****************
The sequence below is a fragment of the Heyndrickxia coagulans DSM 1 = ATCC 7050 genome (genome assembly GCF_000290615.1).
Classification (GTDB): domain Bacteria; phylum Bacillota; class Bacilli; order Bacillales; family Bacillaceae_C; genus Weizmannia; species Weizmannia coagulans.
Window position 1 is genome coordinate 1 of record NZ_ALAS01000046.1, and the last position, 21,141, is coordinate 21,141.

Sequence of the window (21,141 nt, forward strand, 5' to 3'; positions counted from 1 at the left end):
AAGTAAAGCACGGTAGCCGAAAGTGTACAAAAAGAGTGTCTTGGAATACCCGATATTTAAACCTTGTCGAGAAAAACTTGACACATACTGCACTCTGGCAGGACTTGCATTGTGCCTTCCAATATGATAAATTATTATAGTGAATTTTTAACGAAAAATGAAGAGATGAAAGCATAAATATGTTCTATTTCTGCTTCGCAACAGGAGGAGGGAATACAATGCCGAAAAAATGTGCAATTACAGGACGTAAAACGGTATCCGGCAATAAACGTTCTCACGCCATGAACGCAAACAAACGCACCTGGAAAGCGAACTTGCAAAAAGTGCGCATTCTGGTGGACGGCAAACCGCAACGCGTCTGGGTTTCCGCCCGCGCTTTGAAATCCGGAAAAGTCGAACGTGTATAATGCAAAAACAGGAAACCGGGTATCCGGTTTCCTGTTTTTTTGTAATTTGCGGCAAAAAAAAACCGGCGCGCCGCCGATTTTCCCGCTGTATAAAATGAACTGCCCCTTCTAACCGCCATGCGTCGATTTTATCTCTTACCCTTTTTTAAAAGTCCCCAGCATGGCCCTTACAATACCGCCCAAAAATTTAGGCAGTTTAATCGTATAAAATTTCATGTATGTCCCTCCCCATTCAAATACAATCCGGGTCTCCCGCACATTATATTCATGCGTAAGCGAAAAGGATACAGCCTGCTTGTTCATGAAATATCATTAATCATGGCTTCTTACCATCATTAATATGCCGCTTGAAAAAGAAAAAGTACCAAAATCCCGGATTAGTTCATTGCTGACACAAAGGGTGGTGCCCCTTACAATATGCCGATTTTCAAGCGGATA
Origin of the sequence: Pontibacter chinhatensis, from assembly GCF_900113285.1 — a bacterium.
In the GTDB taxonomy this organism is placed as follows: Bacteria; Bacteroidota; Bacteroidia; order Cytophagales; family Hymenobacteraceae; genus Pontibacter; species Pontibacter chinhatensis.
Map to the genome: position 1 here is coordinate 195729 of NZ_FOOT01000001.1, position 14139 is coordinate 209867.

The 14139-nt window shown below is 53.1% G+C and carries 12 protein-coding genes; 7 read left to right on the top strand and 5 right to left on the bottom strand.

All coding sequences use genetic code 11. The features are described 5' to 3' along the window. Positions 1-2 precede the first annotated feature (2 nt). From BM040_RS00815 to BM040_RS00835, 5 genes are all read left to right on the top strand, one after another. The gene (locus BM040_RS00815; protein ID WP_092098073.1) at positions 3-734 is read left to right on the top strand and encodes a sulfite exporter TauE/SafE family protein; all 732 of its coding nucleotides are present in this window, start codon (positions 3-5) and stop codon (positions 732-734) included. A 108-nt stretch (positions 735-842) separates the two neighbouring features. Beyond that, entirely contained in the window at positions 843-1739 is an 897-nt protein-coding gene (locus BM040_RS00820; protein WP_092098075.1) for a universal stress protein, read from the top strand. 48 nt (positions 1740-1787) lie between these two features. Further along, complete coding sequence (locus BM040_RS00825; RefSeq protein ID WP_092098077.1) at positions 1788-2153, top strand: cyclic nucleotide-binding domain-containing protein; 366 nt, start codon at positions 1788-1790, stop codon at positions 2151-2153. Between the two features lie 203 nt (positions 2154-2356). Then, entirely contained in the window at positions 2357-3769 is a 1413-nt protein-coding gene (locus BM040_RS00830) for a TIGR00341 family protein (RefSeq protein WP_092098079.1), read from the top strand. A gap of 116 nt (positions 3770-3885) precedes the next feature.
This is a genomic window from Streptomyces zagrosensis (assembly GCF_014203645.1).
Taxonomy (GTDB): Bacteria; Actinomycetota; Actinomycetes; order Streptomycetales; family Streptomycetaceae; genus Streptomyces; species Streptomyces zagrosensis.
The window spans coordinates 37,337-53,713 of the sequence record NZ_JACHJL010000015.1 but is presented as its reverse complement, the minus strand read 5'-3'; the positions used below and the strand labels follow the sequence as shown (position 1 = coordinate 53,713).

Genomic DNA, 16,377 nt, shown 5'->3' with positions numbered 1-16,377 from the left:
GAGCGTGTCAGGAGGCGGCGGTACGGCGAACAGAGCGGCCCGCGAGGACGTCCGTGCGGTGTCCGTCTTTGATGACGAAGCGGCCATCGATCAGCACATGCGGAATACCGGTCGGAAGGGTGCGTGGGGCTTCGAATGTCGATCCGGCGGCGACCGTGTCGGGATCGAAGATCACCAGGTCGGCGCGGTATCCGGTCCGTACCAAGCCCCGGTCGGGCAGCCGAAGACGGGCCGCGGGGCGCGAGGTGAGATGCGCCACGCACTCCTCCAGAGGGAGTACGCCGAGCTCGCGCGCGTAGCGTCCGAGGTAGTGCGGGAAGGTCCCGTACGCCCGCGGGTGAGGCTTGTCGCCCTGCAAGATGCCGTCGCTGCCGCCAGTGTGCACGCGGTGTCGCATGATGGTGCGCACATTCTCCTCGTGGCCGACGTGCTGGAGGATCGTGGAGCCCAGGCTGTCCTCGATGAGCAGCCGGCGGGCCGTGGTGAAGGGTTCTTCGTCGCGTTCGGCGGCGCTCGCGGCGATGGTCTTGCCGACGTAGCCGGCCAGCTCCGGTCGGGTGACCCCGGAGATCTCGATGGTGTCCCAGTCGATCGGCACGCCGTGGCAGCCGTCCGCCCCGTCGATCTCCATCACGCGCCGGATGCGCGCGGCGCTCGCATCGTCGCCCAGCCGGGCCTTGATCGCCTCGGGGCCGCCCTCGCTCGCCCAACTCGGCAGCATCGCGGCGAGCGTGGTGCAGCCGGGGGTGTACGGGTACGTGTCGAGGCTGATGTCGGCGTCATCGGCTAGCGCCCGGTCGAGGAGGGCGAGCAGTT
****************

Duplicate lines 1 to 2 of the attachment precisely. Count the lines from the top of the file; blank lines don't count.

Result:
The sequence below is a fragment of the Heyndrickxia coagulans DSM 1 = ATCC 7050 genome (genome assembly GCF_000290615.1).
Classification (GTDB): domain Bacteria; phylum Bacillota; class Bacilli; order Bacillales; family Bacillaceae_C; genus Weizmannia; species Weizmannia coagulans.